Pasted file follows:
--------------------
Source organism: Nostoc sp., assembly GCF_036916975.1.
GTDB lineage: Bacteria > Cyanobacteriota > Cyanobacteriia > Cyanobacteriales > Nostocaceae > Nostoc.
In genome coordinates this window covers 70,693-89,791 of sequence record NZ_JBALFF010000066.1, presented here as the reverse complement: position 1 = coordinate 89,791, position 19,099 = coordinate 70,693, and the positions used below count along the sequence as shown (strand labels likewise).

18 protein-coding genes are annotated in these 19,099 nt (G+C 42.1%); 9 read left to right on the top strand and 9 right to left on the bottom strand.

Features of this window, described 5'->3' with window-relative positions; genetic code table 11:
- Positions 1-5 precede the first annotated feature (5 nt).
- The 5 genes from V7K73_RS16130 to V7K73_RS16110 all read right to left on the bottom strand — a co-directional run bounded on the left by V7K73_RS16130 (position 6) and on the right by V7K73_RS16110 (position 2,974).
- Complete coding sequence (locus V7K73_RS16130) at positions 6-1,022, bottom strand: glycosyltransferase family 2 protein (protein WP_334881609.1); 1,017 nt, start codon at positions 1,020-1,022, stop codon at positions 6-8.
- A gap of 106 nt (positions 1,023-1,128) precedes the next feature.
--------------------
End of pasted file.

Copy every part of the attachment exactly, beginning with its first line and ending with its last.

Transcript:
Source organism: Nostoc sp., assembly GCF_036916975.1.
GTDB lineage: Bacteria > Cyanobacteriota > Cyanobacteriia > Cyanobacteriales > Nostocaceae > Nostoc.
In genome coordinates this window covers 70,693-89,791 of sequence record NZ_JBALFF010000066.1, presented here as the reverse complement: position 1 = coordinate 89,791, position 19,099 = coordinate 70,693, and the positions used below count along the sequence as shown (strand labels likewise).

18 protein-coding genes are annotated in these 19,099 nt (G+C 42.1%); 9 read left to right on the top strand and 9 right to left on the bottom strand.

Features of this window, described 5'->3' with window-relative positions; genetic code table 11:
- Positions 1-5 precede the first annotated feature (5 nt).
- The 5 genes from V7K73_RS16130 to V7K73_RS16110 all read right to left on the bottom strand — a co-directional run bounded on the left by V7K73_RS16130 (position 6) and on the right by V7K73_RS16110 (position 2,974).
- Complete coding sequence (locus V7K73_RS16130) at positions 6-1,022, bottom strand: glycosyltransferase family 2 protein (protein WP_334881609.1); 1,017 nt, start codon at positions 1,020-1,022, stop codon at positions 6-8.
- A gap of 106 nt (positions 1,023-1,128) precedes the next feature.